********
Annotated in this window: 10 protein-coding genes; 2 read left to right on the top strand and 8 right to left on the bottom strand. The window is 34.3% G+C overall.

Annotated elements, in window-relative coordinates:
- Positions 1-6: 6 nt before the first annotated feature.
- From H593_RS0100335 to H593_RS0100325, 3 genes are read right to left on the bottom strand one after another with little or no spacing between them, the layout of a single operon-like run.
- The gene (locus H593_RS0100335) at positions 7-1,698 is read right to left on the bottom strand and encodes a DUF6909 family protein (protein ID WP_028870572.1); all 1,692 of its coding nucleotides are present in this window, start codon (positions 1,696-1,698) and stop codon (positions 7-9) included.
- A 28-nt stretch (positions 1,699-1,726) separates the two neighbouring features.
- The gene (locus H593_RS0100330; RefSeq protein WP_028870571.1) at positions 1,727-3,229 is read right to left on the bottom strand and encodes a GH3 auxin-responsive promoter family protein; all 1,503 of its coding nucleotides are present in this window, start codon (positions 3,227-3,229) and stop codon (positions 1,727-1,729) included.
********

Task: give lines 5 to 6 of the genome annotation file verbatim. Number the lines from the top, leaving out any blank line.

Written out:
- The gene (locus H593_RS0100335) at positions 7-1,698 is read right to left on the bottom strand and encodes a DUF6909 family protein (protein ID WP_028870572.1); all 1,692 of its coding nucleotides are present in this window, start codon (positions 1,696-1,698) and stop codon (positions 7-9) included.
- A 28-nt stretch (positions 1,699-1,726) separates the two neighbouring features.